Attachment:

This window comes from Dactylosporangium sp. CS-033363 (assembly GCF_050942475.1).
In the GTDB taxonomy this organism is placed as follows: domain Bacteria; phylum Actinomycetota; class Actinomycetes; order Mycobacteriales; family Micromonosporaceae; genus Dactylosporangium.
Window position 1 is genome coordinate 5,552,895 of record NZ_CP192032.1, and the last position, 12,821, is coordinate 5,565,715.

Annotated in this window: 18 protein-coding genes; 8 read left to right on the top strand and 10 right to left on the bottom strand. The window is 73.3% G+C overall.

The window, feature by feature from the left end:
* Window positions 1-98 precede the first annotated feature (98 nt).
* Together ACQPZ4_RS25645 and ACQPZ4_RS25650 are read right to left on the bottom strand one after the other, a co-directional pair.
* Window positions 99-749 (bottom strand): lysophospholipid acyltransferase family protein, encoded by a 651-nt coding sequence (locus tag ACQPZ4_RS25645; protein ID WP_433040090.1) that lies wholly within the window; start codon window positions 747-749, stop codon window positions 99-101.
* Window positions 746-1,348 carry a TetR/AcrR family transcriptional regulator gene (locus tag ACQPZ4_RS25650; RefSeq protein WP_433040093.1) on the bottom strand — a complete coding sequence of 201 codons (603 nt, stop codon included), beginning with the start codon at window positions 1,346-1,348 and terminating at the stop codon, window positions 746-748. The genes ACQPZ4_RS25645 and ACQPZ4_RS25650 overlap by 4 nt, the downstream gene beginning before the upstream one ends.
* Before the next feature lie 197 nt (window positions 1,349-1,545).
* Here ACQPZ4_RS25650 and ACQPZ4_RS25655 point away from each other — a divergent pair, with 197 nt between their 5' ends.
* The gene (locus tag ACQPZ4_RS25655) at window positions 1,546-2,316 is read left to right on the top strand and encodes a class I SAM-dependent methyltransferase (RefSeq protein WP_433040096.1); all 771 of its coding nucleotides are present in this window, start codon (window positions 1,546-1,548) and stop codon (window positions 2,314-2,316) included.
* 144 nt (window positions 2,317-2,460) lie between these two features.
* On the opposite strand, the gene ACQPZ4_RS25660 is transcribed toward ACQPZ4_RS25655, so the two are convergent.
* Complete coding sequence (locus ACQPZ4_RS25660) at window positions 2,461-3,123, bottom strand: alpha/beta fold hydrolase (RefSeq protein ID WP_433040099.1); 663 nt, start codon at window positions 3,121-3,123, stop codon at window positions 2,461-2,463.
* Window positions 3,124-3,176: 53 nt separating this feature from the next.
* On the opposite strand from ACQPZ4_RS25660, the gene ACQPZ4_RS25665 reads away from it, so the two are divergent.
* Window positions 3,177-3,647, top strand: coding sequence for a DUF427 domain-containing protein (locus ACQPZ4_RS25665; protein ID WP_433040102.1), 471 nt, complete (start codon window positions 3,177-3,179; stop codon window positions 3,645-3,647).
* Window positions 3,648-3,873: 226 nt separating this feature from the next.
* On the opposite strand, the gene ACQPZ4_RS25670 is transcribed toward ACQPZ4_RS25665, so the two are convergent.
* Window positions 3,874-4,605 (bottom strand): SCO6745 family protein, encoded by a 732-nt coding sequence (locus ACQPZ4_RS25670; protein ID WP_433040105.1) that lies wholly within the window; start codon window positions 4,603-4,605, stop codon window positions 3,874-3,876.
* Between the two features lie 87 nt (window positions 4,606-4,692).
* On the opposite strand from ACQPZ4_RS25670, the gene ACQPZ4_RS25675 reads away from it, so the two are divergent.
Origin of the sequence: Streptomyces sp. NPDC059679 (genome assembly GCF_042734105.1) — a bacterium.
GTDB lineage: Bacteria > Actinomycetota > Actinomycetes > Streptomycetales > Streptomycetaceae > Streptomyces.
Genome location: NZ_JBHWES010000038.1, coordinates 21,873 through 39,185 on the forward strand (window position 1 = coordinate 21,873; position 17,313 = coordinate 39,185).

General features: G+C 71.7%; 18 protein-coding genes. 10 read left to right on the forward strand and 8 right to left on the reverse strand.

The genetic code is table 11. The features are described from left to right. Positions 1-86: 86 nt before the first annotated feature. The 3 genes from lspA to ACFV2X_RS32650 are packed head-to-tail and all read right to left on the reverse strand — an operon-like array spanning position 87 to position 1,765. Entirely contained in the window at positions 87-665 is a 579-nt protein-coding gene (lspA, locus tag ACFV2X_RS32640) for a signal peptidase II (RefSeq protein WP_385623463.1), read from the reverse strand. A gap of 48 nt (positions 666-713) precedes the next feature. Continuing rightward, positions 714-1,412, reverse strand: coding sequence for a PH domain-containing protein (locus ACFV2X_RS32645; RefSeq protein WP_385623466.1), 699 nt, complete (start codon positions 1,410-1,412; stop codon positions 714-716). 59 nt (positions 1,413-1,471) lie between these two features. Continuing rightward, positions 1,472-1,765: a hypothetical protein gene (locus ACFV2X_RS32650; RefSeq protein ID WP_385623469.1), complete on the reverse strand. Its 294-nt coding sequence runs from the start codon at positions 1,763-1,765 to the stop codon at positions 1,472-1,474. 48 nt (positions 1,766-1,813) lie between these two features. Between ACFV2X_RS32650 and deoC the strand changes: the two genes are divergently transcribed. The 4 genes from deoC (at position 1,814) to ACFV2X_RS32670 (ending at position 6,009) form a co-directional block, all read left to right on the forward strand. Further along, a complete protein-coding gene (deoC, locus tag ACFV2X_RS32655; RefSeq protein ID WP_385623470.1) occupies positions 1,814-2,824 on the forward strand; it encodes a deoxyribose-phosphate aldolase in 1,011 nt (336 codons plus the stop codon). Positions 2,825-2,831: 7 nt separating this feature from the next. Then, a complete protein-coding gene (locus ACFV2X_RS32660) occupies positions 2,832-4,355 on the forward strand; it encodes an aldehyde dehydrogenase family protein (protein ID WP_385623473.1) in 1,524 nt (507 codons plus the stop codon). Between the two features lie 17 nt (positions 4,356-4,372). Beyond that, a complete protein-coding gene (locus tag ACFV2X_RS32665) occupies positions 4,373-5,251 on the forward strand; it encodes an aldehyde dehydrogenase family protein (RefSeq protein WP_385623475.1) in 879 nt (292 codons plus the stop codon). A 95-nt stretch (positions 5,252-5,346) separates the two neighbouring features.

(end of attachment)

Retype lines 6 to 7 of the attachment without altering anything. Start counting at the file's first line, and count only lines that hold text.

* Window positions 1-98 precede the first annotated feature (98 nt).
* Together ACQPZ4_RS25645 and ACQPZ4_RS25650 are read right to left on the bottom strand one after the other, a co-directional pair.